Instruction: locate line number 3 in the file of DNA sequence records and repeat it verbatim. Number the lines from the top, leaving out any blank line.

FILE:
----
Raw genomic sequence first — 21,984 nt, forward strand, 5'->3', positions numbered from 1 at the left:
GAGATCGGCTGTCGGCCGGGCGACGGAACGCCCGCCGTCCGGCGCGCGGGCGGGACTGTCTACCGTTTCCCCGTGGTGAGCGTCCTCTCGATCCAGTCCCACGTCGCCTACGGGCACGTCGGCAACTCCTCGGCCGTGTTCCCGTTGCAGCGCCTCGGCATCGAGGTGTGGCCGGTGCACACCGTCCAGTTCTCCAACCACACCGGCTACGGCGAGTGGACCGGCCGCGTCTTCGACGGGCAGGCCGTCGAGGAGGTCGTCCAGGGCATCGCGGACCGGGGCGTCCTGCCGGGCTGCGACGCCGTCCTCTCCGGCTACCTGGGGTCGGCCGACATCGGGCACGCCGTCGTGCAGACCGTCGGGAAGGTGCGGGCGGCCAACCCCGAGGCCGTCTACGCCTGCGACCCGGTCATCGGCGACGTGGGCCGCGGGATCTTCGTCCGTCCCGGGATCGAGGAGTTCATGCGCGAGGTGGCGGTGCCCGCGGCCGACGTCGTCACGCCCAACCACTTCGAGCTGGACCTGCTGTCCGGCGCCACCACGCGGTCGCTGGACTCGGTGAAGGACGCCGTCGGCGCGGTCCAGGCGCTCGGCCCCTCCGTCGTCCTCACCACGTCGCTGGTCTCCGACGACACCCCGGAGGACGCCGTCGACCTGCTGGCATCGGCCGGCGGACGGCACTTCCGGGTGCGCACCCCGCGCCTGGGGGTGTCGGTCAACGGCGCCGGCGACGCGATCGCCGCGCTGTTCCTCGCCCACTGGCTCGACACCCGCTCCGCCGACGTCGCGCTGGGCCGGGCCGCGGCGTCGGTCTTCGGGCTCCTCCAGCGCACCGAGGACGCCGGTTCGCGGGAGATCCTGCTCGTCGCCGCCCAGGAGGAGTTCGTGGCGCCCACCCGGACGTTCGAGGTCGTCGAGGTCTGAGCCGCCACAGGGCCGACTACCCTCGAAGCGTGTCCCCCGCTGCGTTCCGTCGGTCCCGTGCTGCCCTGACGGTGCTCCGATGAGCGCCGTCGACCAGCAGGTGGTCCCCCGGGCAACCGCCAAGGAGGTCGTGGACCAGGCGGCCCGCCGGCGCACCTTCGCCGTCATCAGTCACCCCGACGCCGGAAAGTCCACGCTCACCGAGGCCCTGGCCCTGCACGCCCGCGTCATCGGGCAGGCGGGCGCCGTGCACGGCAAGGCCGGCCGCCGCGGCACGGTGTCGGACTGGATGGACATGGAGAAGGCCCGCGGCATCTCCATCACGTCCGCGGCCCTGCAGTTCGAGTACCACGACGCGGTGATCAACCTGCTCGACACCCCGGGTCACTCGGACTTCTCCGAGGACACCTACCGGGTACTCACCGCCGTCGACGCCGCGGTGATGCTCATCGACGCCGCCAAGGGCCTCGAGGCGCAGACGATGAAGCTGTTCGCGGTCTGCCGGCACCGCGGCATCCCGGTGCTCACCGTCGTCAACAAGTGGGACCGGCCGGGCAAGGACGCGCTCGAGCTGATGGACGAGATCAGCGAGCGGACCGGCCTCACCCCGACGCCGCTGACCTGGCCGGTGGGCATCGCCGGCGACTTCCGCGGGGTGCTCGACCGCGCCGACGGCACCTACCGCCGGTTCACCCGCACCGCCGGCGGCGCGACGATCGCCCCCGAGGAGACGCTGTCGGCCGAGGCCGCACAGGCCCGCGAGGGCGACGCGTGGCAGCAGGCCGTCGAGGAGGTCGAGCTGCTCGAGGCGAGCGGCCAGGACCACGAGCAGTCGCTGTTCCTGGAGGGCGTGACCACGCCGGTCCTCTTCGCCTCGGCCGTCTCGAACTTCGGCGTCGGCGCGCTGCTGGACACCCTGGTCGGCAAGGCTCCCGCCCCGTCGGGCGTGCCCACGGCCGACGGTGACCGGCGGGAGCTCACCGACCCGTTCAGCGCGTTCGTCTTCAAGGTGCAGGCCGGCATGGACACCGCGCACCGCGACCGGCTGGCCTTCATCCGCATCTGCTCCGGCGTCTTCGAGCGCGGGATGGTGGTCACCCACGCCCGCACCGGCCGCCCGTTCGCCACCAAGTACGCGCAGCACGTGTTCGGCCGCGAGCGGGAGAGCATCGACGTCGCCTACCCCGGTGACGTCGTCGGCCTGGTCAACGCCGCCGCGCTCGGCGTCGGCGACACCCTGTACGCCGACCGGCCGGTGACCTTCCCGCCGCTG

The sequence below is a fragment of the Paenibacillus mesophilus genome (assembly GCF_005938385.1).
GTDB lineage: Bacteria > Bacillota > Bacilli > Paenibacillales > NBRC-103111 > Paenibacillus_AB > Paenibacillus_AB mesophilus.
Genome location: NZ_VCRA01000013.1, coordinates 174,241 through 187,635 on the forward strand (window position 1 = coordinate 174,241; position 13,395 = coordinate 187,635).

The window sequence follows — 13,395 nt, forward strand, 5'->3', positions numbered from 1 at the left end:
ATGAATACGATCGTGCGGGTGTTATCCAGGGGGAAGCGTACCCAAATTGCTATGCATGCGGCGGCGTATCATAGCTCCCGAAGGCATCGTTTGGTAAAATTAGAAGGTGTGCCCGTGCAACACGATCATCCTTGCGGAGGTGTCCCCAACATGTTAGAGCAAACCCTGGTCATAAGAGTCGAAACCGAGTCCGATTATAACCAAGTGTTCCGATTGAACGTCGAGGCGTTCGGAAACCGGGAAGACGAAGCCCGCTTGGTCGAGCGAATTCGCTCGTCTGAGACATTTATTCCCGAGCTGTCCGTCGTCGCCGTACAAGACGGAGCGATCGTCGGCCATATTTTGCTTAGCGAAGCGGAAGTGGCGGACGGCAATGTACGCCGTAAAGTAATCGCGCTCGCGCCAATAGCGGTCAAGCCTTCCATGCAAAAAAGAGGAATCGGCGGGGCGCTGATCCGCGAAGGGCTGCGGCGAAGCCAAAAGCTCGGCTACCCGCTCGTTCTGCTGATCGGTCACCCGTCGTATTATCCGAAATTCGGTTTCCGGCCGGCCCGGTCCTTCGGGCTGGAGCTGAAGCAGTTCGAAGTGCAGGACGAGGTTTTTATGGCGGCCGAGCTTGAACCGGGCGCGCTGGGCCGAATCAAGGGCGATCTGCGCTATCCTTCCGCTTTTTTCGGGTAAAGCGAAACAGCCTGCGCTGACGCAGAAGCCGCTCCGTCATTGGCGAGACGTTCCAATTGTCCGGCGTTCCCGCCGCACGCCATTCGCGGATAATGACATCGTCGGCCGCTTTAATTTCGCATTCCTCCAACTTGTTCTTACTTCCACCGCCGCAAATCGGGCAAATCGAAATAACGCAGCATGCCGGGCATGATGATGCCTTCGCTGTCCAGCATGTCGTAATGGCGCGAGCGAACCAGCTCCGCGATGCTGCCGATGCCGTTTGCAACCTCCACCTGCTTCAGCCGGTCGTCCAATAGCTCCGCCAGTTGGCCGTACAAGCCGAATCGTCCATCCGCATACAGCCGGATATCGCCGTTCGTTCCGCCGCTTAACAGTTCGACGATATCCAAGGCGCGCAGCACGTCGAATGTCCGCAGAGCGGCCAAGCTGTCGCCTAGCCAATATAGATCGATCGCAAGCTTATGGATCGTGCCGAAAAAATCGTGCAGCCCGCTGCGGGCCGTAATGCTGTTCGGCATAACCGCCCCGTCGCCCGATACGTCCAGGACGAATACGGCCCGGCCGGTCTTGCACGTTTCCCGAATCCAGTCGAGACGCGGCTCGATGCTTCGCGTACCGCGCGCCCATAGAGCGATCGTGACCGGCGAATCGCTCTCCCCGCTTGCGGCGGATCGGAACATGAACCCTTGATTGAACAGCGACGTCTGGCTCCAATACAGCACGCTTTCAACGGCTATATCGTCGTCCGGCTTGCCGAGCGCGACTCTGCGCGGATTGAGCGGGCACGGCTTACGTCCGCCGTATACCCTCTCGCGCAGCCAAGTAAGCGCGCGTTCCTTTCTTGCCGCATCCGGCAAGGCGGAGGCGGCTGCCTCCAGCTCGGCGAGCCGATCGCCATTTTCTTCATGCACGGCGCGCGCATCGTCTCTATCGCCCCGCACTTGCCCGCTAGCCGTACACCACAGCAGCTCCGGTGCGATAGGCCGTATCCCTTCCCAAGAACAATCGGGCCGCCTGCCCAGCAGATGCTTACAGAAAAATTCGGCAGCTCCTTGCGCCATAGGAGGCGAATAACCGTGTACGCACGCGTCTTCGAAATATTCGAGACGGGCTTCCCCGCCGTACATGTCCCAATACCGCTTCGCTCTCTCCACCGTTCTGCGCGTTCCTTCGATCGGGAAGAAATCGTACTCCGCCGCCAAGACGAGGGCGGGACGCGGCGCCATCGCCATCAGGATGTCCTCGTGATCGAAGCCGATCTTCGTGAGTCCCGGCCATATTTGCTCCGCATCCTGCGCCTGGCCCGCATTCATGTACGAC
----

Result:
The sequence below is a fragment of the Paenibacillus mesophilus genome (assembly GCF_005938385.1).